The first District Court of Appeals decided an interesting case about stacking as applies to uninsured and underinsured policies. In Allstate vs Trujillo 2014 Il.App (1st) 123419, the court decided that parties can stack there underinsured (UDIM) policies.
Allstate filed suit for declaratory judgment against plaintiff. The plaintiff was a passenger in a car insured by a person named Delgado. Delgado had a liability policy through Allstate which had limits of $100,000 per person, and $300,000 per accident. The same policy had $100,000 in UDIM coverage. The other driver had a $20,000 policy with American Access insurance. American Access tendered their $20,000 policy. Allstate tendered their $100,000 in liability coverage. Plaintiff took the position that Allstate also owed another $80,000 in UDIM coverage. Allstate claimed that under the policy there is no stacking.
The policy read as follows:
“If the accident involves the use of an underinsured motor vehicle, the limits for this coverage will be reduced by all amounts paid by or on behalf of the owner or operator of the underinsured auto or anyone else responsible. This includes all sums paid under the bodily injury or property damage liability coverage of this or any other auto insurance policy.”
Allstate filed suit for declaratory judgment claiming it should not have to pay the $80,000. The trial court ruled in favor of Allstate.
The appellate court reversed the trial court. It ruled that the injured party is entitled to the $80,000. They decision is a little unusual. At the trial court level the injured party only argued that the policy was void against public policy. He did not argue that the policy is ambiguous. Nevertheless, the appellate court found a “latent ambiguity” in the policy because there was a bodily injury limit of 100/300 and a UDIM limit of 100/300. Accordingly, the policy offered no additional coverage so it was ambiguous.
The court went to great lengths to distinguish other cases cited by Allstate where there were cases involving first party claims and cases involving uninsured motorist claims. It held these are different than underinsured claims with multiple tortfeasors.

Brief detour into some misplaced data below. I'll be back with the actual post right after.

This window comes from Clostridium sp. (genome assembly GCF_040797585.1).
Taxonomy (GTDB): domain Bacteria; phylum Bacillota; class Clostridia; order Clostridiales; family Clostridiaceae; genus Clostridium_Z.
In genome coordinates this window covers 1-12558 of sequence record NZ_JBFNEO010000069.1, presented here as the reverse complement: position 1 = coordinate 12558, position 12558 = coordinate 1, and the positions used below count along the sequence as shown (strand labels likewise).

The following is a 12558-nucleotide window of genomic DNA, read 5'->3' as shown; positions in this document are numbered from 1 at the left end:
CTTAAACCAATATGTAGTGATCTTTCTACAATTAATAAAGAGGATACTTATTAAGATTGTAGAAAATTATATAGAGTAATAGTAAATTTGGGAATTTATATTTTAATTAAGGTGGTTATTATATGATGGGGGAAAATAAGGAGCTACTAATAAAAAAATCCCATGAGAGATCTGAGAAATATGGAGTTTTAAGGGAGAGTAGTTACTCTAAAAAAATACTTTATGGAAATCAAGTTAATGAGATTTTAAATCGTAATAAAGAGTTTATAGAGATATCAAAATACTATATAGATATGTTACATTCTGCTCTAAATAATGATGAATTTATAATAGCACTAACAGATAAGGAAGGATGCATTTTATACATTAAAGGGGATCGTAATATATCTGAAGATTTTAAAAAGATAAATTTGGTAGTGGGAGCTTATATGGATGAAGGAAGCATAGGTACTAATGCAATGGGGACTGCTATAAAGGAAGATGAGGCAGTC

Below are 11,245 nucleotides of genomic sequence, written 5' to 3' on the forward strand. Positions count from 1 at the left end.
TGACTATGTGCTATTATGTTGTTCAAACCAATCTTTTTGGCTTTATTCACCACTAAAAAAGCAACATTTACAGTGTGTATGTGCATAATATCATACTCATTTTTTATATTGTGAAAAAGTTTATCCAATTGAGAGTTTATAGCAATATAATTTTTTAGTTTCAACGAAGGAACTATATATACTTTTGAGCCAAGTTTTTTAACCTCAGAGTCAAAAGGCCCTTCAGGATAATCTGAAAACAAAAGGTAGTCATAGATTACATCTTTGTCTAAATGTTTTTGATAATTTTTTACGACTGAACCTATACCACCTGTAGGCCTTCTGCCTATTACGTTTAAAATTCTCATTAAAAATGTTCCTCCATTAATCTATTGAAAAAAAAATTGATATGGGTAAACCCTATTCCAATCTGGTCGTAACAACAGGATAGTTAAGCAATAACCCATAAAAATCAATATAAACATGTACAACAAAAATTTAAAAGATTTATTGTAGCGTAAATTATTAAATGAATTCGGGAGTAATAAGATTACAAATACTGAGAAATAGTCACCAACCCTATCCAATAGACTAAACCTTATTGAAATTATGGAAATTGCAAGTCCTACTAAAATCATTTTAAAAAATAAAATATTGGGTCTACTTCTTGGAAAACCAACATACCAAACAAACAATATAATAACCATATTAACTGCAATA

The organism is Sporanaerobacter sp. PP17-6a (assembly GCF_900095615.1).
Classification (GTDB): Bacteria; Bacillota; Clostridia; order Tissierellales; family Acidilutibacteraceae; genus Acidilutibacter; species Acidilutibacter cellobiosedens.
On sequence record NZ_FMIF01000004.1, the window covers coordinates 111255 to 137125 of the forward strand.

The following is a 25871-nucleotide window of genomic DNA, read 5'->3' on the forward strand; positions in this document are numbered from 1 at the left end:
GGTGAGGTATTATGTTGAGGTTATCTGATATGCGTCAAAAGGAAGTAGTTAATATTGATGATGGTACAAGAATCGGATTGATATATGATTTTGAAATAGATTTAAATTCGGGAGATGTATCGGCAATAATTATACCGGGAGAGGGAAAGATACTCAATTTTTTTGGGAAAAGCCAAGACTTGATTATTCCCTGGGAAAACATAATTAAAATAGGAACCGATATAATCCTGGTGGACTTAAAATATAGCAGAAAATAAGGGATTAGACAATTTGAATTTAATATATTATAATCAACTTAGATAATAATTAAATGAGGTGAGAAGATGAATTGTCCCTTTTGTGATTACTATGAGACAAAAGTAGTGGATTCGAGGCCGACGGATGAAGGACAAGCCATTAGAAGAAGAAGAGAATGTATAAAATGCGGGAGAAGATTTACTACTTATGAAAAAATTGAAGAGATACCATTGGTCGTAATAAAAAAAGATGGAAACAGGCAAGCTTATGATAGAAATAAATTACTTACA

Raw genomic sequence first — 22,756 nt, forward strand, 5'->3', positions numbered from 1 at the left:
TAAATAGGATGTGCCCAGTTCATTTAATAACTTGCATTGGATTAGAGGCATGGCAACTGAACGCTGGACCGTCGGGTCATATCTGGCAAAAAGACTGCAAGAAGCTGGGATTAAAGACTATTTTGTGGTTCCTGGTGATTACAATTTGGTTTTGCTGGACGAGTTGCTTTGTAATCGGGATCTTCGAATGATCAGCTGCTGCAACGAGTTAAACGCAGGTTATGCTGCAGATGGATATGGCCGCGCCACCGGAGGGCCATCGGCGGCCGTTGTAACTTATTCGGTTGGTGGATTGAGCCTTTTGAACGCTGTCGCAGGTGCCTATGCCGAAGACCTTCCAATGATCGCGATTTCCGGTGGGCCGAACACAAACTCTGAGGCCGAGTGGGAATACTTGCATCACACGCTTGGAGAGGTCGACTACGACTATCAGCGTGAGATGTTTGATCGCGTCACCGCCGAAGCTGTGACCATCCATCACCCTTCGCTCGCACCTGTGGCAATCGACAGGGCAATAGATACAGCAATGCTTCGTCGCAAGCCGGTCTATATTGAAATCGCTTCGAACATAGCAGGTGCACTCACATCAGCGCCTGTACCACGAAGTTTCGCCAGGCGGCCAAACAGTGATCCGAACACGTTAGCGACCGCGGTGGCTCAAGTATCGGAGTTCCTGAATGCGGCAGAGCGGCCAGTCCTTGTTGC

The court cited the statute concerning limits of liability, which provides as follows: “The limits of liability for an insurer providing underinsured motorist coverage shall be the limits of such coverage, less those amounts actually recovered under the applicable bodily injury insurance policies, bonds or other security maintained on the motor vehicle.” However, the court did not rely on this statute, instead finding the policy ambiguous.
It based its decision on a number of similar cases, including Hoglund v State Farm 148 Ill.2d 272 (1992) and Gibbs v Madison Mutual 242 Ill.App3d. 147 (1993). Both held that the setoff provisions cannot be read in isolation, but must be considered in conjunction with the claimant’s reasonable expectation of recovery under the policy and the public policy. Accordingly, the court in Trullio held that absent a claimant getting a double recovery, the claimant should be able to exhaust the policy.
At Ackerman Law Office we routinely handle uninsured and underinsured claims. If you would like help, give us a call. We do handle these cases on a contingent fee.